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What does the legacy of For Colored Girls… mean to you, and how has that impacted your work?
Generations of Black women have encountered Ntozake Shange’s for colored girls who have considered suicide/when the rainbow is enuf as either audience or as participant. Her words have become our mantras. Her poetry dances throughout our lives. Our reimagining at The Public is giving another generation exposure to a story that speaks to the souls of so many women.
I was fortunate enough to meet Ntozake twice before she passed and, like so many, feel protective over her legacy. I consider that to be as a Black female dramatist who celebrated her Blackness within the form later called choreopoem. Our second and final brief interaction was a celebratory one — as she was receiving a Lifetime Achievement at the then newly created Lilly Awards, only in its 2nd year in 2011. 50 Black Female Playwrights surrounded her as a surprise as she accepted the honor.
Between that direct experience and my own interaction with her work, Ntozake’s legacy brings Black women and women of color together in a way I have never seen before. She gave us this text and we all continue to make it our own because it speaks our hearts.
What has your experience working on an all women of color creative team been like?
There are few opportunities for women, women of color and Black women to gather in this way and for this production; sisterhood is not a buzz word. The bonds between many of us in the cast and creative team are quite solid. That carried us through and I am so proud to have been amongst this team. I have also been able to share this with my children and specifically my daughter attended our special event with women of color and Black women during our final weeks. There have been tears and there has been joy and both have left me forever changed.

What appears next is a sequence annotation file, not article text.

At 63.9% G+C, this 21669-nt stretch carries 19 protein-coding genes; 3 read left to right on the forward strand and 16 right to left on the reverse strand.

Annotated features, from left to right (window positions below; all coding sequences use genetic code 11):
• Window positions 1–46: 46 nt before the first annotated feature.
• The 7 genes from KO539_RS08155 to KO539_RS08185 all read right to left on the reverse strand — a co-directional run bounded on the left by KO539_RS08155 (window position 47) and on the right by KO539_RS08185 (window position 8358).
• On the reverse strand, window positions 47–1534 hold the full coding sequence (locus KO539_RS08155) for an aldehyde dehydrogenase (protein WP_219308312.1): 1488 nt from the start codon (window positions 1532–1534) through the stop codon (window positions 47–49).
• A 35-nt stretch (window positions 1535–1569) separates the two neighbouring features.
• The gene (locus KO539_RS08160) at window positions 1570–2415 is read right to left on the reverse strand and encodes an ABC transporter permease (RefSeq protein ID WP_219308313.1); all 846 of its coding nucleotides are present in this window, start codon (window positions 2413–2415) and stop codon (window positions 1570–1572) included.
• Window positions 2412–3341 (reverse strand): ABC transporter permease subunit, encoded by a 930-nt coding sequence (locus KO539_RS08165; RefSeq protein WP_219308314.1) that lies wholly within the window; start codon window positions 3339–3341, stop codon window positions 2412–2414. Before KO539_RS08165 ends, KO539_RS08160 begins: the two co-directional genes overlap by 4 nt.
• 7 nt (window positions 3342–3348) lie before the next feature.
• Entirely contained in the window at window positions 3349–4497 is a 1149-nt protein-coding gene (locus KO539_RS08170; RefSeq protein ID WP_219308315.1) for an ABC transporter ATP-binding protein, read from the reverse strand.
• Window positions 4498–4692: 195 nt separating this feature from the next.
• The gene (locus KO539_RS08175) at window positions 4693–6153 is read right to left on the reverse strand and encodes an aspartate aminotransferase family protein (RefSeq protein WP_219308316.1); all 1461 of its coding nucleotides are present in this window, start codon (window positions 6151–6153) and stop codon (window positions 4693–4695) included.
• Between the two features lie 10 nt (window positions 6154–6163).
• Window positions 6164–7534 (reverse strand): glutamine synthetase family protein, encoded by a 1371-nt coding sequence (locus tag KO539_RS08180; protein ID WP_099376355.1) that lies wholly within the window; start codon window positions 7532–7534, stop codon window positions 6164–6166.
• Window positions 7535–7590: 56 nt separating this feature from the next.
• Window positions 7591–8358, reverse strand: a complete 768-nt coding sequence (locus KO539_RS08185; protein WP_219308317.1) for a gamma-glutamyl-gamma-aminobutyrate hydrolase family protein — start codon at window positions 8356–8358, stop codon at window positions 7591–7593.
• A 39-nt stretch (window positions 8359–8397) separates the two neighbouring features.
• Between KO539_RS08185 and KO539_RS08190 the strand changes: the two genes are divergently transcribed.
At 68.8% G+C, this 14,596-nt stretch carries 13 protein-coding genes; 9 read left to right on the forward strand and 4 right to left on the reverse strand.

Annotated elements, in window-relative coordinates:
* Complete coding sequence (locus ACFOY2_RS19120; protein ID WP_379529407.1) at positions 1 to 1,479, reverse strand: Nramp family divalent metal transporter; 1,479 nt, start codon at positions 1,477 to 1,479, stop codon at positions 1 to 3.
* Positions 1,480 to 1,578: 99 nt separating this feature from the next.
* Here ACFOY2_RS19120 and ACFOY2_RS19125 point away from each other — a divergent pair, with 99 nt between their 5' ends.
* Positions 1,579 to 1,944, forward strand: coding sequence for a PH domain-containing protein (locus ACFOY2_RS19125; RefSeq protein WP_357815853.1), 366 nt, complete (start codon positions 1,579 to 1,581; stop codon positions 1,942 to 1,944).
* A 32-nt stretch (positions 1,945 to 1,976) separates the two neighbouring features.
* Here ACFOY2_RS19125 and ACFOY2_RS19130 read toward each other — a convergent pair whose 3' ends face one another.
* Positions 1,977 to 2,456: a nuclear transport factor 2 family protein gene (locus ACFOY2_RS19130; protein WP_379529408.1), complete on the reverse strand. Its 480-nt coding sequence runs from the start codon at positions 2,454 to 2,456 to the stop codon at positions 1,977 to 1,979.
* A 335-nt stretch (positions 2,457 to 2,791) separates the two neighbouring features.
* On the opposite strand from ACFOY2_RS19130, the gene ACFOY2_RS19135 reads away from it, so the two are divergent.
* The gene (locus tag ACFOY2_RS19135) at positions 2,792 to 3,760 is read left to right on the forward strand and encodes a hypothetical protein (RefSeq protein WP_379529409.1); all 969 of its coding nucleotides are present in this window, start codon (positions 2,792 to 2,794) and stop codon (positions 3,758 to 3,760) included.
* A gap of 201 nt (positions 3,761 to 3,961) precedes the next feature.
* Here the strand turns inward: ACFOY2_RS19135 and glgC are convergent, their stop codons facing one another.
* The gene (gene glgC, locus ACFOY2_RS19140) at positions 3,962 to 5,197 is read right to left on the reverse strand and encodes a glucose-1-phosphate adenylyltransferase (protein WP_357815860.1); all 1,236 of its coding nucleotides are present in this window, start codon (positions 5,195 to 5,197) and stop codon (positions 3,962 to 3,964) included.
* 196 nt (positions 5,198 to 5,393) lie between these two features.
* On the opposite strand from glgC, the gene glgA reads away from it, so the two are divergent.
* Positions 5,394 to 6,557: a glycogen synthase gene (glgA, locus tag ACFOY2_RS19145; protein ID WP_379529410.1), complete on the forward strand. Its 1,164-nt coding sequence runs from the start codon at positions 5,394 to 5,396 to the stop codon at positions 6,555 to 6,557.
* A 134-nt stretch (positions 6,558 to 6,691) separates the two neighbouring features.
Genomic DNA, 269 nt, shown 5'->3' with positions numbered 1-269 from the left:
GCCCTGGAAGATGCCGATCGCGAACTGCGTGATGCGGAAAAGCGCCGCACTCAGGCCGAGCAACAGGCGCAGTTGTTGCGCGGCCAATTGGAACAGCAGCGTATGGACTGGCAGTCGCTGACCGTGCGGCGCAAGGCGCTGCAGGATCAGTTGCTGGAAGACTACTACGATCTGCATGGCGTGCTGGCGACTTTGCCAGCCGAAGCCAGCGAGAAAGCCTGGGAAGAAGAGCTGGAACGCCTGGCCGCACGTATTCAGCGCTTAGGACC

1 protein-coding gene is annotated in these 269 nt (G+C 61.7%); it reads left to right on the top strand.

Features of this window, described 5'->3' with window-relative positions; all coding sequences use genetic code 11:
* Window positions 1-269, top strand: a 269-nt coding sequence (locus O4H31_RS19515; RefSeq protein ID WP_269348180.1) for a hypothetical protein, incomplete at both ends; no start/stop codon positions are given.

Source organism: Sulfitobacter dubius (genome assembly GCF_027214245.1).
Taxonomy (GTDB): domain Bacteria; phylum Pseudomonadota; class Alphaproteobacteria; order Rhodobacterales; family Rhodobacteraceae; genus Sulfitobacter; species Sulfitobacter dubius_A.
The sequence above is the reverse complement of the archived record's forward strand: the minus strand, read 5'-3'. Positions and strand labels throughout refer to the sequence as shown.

What is your biggest challenge as a line producer?
Balance is the name of the game and, personally, being a mother and sole provider, there is balance in doing my work well — being there for my entire creative team and then making space for myself to rejuvenate. When the work is so emotional and the days are long, the biggest challenge is truly making space for everyone, so that they are heard and seen as if your entire focus is only on them.
Who/what inspires you in your work?
This has been a hard year personally and a very fulfilling year professionally. I am inspired by those that have been doing the work of advocating for and creating space for Black artists. It has been vital to me that those stories are told and given the space to be told, and it is vital to me that more artistic leaders of color are given opportunities to rise. My artistic ancestors and those I had the privilege of knowing, like Amiri Baraka, are inspirations to me. Dr. Barbara Ann Teer was a woman I met early on in my time in New York, but now, to have called her National Black Theatre home for some time now, and to honor the lessons I receive through continued interaction with the community around me, a community that continues to hold space for Black artists and artists of color, is an inspiration. I am inspired by independent Black women and women of color, and all women for that matter, who continue to make themselves known through their work and their artistry while balancing motherhood, for example. I take in the world around me and cling to the good. There is always good that can come out of anything and that is where I lean.
What is your advice to women of color interested in pursuing a career similar to yours?
Ask questions and tell the truth. Be honest about where you are and where you want to go. I am still learning that one. I don’t always take no for an answer — I’m always willing to do the work, even if the results are not immediate. Finally: don’t be afraid to make your own space if you feel as if there isn’t one for you.